In a new breakthrough study, scientists have successfully tricked plants into tolerating drought and given vegetation across the globe hope of survival amidst the world's ever-changing climate.
Crops and other plants are constantly up against hostile environmental conditions, such as warming temperatures (2014 was the warmest year on record) and a lack of fresh water. But drought is among the top plant stressors, affecting their growth and development.
What's more, with extreme weather patterns becoming the new norm, according to the World Bank, drought conditions are expected to become more frequent or even worsen in some parts of the world. California is already experiencing the worst drought in a millennium, and the Southwestern United States will likely see megadroughts that last 30 years or more down the line.
Right now plants are ill-prepared for dealing with droughts - more so than scientists thought - but new research may just be their savior.
A team of researchers led by Sean Cutler at the University of California, Riverside has reprogrammed certain plant receptors to respond to the agrochemical mandipropamid, effectively helping the plants survive drought conditions.
"We successfully repurposed an agrochemical for a new application by genetically engineering a plant receptor - something that has not been done before," Cutler said in a statement. "We anticipate that this strategy of reprogramming plant responses using synthetic biology will allow other agrochemicals to control other useful traits - such as disease resistance or growth rates, for example."
Normally when vegetation is faced with drought, it naturally produces abscisic acid (ABA), a stress hormone that inhibits plant growth and reduces water consumption. Specifically, these arid, waterless conditions cause ABA to turn on a receptor in plants that closes stomata (guard cells) on leaves to reduce water loss. Unfortunately, ABA is costly to make, rapidly inactivated inside plant cells and light-sensitive, so practical use on crops has thus far been unsuccessful.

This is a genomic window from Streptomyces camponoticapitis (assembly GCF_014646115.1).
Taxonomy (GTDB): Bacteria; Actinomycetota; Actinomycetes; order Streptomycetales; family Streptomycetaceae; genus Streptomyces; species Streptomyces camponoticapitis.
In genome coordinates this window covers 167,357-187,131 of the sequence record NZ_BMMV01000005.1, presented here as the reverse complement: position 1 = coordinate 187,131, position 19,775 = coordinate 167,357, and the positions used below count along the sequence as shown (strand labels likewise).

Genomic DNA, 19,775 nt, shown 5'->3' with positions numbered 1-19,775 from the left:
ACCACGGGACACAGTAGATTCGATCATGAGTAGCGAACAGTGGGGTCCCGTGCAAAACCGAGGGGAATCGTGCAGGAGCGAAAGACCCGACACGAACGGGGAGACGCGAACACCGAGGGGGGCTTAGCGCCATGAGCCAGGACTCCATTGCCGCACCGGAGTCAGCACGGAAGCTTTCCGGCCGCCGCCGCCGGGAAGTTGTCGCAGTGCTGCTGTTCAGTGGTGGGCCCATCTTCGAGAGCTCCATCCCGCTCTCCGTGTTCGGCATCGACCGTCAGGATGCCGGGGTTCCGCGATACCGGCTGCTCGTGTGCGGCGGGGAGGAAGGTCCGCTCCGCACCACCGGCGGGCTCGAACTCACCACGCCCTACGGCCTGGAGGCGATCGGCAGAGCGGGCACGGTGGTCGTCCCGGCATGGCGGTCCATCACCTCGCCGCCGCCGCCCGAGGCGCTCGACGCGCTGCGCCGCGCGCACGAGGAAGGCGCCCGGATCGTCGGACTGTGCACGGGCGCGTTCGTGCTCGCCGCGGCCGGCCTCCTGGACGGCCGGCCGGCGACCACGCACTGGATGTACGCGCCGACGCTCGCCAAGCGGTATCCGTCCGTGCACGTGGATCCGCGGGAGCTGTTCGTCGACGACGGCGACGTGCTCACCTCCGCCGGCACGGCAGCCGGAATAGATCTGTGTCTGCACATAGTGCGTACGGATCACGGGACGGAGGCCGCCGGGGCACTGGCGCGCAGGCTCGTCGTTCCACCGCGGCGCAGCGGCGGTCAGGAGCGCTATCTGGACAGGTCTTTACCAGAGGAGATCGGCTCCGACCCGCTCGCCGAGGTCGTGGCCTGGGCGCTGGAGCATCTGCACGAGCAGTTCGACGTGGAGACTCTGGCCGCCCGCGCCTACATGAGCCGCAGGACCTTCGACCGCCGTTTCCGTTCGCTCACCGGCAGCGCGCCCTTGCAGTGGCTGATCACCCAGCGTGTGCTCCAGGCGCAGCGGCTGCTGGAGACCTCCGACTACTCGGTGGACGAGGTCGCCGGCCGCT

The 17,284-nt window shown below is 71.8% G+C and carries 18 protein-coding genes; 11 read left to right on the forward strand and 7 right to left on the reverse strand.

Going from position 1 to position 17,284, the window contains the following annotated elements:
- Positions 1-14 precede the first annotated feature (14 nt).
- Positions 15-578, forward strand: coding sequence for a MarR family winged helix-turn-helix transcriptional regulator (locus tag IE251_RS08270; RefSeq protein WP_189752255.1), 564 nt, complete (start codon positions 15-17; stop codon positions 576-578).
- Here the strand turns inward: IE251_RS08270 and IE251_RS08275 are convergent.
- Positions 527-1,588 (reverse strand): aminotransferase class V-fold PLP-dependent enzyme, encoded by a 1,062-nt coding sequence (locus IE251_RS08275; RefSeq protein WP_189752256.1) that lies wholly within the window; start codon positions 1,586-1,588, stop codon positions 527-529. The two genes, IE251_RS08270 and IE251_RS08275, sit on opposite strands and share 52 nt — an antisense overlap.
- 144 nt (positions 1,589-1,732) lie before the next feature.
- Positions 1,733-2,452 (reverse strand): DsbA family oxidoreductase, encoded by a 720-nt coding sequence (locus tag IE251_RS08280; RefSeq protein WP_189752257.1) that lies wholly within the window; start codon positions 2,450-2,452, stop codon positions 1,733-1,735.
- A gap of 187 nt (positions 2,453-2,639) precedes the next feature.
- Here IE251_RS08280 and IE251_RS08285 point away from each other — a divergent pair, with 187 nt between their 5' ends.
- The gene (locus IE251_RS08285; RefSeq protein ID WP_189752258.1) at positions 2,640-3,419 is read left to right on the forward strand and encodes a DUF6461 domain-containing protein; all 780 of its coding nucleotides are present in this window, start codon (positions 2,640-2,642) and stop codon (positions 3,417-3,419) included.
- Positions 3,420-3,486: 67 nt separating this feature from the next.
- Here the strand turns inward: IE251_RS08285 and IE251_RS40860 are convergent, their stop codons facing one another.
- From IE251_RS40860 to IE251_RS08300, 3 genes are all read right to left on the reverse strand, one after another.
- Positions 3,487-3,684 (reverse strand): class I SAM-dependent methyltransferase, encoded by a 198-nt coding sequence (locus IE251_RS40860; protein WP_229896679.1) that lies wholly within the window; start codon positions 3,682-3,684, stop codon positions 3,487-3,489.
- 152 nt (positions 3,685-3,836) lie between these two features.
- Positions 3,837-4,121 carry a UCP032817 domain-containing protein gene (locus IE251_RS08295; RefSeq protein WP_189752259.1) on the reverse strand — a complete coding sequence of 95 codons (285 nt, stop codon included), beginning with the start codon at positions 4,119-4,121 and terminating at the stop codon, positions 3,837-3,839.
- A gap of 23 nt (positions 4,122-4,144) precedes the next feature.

But now Cutler and his colleagues have come up with a way to trick plants into thinking they're being treated with ABA. Using synthetic biological methods, they developed a new version of ABA receptors in Arabidopsis and tomato plants, engineered to be activated by mandipropamid instead of ABA.
The researchers showed that when the reprogrammed plants were sprayed with mandipropamid, the plants effectively survived drought conditions (they withheld water for 12 days) by turning on the ABA pathway, which closed the stomata on their leaves to prevent water loss. In the absence of mandipropamid, these plants showed minimal difference from plants that did not possess the engineered receptor. (Scroll to reas on...)
"In essence, we took something that already works in the real world and reprogrammed the plant so that the chemical could control water use," Cutler explained.
And since mandipropamid is an already-existing chemical - used to control late blight of fruit and vegetable crops - manufacturing it in a way to help plants resist drought in this warming world may prove easier than other methods.
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